Taxation of Intergenerational Transfers and Wealth
In this chapter, I review empirical and theoretical literature on taxation of intergenerational transfers (estates, bequests, inheritances, inter vivos gifts) and wealth. The main message may be summarized as follows. Empirical evidence on bequest motivations and responses to estate taxation is spotty and much remains be done, but what we know points in the direction of (1) mixed motives (2) heterogeneity of preferences and (3) importance of retaining control over wealth. These patterns are important for normative analysis of taxation toward the top of the distribution. Theoretical work should further focus on understanding implications of inequality of inherited wealth: the topic that has been neglected in the past, even though it is closely related to -- more carefully studied, but arguably much less important in practice -- externalities from giving. Potential externalities from wealth accumulation and concentration are yet to be seriously addressed.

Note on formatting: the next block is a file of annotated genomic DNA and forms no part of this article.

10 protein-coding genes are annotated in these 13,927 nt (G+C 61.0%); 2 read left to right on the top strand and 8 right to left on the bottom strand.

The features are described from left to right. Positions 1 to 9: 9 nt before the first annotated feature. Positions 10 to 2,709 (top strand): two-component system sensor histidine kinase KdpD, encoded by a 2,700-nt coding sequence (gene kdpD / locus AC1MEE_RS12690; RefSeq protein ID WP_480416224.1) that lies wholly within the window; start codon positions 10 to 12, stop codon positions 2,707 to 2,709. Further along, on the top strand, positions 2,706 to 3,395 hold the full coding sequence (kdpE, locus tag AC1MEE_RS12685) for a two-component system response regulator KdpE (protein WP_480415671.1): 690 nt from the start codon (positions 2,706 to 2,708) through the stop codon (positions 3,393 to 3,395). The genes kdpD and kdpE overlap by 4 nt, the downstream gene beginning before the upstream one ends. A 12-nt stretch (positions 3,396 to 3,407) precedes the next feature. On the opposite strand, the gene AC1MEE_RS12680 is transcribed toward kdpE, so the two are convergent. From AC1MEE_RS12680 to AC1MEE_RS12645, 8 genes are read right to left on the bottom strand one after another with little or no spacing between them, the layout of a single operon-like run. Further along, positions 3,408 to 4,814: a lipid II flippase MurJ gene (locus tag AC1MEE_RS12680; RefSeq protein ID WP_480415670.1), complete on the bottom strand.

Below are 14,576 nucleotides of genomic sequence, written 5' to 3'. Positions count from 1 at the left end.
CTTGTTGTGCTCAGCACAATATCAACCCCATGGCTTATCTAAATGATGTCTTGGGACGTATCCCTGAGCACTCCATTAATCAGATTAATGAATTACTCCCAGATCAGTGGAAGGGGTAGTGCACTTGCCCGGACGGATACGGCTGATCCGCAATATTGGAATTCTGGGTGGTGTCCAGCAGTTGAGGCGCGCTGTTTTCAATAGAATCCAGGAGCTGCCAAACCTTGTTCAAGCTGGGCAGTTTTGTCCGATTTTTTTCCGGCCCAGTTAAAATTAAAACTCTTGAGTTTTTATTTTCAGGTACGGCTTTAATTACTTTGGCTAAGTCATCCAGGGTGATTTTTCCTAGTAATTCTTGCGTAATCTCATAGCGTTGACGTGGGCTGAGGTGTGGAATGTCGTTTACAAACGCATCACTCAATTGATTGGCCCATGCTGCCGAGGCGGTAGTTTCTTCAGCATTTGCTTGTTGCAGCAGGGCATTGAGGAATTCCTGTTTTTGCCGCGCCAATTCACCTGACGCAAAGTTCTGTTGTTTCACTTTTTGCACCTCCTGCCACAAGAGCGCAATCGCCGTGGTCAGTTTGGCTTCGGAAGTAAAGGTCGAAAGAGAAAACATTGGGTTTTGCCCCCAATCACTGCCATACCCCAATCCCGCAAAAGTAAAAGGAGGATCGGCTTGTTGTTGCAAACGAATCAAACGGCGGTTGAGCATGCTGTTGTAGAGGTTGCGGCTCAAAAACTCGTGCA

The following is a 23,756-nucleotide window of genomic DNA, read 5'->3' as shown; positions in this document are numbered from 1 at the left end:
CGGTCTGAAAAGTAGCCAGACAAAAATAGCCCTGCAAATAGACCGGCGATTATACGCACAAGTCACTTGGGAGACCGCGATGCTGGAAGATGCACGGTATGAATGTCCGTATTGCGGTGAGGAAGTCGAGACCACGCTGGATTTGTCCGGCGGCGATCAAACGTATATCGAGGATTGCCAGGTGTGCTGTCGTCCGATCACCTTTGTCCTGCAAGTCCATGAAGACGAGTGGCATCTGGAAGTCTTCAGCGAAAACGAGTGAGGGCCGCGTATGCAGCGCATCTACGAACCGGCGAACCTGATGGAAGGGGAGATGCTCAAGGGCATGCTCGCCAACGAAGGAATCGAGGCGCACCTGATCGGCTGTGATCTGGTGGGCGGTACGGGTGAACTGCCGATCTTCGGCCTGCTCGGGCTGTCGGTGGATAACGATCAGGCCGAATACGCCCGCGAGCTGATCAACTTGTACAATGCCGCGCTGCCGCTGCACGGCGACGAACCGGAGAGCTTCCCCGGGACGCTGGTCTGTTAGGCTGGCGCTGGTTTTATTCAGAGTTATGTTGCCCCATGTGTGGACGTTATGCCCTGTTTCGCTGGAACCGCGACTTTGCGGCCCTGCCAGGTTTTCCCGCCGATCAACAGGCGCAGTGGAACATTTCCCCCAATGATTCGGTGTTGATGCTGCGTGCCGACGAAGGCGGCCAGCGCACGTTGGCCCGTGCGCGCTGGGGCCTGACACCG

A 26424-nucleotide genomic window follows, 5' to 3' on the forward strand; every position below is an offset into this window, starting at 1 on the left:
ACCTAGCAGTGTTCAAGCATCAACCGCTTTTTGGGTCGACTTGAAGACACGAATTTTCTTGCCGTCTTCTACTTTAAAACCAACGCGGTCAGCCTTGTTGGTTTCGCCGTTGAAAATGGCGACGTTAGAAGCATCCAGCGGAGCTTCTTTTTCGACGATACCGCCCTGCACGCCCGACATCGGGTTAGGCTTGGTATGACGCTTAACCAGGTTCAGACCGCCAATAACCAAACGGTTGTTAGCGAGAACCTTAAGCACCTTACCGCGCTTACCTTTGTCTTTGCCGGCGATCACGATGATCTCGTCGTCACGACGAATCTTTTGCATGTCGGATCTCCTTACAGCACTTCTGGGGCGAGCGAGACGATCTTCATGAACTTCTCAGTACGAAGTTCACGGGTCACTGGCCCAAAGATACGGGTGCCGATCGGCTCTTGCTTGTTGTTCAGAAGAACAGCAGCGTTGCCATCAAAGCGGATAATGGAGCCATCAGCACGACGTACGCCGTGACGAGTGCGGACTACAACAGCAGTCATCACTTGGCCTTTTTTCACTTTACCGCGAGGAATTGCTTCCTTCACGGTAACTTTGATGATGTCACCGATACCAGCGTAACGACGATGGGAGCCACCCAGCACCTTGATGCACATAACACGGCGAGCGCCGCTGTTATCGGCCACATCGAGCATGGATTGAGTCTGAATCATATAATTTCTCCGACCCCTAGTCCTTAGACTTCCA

This chapter is forthcoming in Volume 5 of Handbook of Public Economics. I am grateful to Alan Auerbach, Louis Kaplow, László Sándor and participants in the Handbook of Public Economics conference in Berkeley for helpful comments. The views expressed herein are those of the author and do not necessarily reflect the views of the National Bureau of Economic Research.
Handbook of Public Economics Volume 5, 2013, Pages 329–390 handbook of public economics, vol. 5 Cover image Chapter 6 – Taxation of Intergenerational Transfers and Wealth Wojciech Kopczuk